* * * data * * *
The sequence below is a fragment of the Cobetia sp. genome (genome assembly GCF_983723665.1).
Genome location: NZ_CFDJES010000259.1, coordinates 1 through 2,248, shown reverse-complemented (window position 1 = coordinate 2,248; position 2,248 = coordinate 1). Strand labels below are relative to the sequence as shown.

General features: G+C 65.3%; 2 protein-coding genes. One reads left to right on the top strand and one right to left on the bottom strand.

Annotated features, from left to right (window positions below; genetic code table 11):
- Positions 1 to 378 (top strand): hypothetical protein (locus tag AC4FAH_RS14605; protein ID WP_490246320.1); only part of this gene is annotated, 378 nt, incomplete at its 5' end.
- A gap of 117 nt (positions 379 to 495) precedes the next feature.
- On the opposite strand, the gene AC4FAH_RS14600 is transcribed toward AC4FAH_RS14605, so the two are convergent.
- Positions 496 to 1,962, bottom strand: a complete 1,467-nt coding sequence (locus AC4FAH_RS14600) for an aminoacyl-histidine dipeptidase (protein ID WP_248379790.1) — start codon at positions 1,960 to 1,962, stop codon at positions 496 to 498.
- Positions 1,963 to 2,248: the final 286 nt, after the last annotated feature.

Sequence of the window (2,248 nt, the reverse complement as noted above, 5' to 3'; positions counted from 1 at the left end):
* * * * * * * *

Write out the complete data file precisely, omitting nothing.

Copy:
The sequence below is a fragment of the Cobetia sp. genome (genome assembly GCF_983723665.1).
Genome location: NZ_CFDJES010000259.1, coordinates 1 through 2,248, shown reverse-complemented (window position 1 = coordinate 2,248; position 2,248 = coordinate 1). Strand labels below are relative to the sequence as shown.

General features: G+C 65.3%; 2 protein-coding genes. One reads left to right on the top strand and one right to left on the bottom strand.

Annotated features, from left to right (window positions below; genetic code table 11):
- Positions 1 to 378 (top strand): hypothetical protein (locus tag AC4FAH_RS14605; protein ID WP_490246320.1); only part of this gene is annotated, 378 nt, incomplete at its 5' end.
- A gap of 117 nt (positions 379 to 495) precedes the next feature.
- On the opposite strand, the gene AC4FAH_RS14600 is transcribed toward AC4FAH_RS14605, so the two are convergent.
- Positions 496 to 1,962, bottom strand: a complete 1,467-nt coding sequence (locus AC4FAH_RS14600) for an aminoacyl-histidine dipeptidase (protein ID WP_248379790.1) — start codon at positions 1,960 to 1,962, stop codon at positions 496 to 498.
- Positions 1,963 to 2,248: the final 286 nt, after the last annotated feature.

Sequence of the window (2,248 nt, the reverse complement as noted above, 5' to 3'; positions counted from 1 at the left end):